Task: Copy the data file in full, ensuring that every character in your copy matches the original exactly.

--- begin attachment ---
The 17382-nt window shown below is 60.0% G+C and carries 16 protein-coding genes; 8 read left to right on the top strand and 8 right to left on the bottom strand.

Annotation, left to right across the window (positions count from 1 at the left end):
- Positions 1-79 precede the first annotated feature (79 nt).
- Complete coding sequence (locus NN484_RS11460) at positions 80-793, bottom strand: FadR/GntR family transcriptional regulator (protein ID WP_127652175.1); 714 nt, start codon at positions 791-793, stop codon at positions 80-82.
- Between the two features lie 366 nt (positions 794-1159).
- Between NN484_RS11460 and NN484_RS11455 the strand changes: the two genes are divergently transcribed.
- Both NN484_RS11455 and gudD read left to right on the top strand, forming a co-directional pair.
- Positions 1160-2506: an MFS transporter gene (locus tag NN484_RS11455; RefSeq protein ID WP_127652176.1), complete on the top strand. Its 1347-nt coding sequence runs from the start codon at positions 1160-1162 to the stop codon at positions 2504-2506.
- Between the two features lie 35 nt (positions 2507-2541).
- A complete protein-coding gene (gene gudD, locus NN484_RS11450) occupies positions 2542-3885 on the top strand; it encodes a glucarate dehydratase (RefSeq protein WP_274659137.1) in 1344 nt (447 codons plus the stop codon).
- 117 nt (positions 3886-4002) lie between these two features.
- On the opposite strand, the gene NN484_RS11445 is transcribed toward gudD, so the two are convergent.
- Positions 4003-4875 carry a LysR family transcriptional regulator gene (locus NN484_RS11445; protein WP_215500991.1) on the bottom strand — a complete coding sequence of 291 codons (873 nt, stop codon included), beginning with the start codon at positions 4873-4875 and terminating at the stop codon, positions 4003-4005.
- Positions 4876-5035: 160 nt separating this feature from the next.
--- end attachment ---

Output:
The 17382-nt window shown below is 60.0% G+C and carries 16 protein-coding genes; 8 read left to right on the top strand and 8 right to left on the bottom strand.

Annotation, left to right across the window (positions count from 1 at the left end):
- Positions 1-79 precede the first annotated feature (79 nt).
- Complete coding sequence (locus NN484_RS11460) at positions 80-793, bottom strand: FadR/GntR family transcriptional regulator (protein ID WP_127652175.1); 714 nt, start codon at positions 791-793, stop codon at positions 80-82.
- Between the two features lie 366 nt (positions 794-1159).
- Between NN484_RS11460 and NN484_RS11455 the strand changes: the two genes are divergently transcribed.
- Both NN484_RS11455 and gudD read left to right on the top strand, forming a co-directional pair.
- Positions 1160-2506: an MFS transporter gene (locus tag NN484_RS11455; RefSeq protein ID WP_127652176.1), complete on the top strand. Its 1347-nt coding sequence runs from the start codon at positions 1160-1162 to the stop codon at positions 2504-2506.
- Between the two features lie 35 nt (positions 2507-2541).
- A complete protein-coding gene (gene gudD, locus NN484_RS11450) occupies positions 2542-3885 on the top strand; it encodes a glucarate dehydratase (RefSeq protein WP_274659137.1) in 1344 nt (447 codons plus the stop codon).
- 117 nt (positions 3886-4002) lie between these two features.
- On the opposite strand, the gene NN484_RS11445 is transcribed toward gudD, so the two are convergent.
- Positions 4003-4875 carry a LysR family transcriptional regulator gene (locus NN484_RS11445; protein WP_215500991.1) on the bottom strand — a complete coding sequence of 291 codons (873 nt, stop codon included), beginning with the start codon at positions 4873-4875 and terminating at the stop codon, positions 4003-4005.
- Positions 4876-5035: 160 nt separating this feature from the next.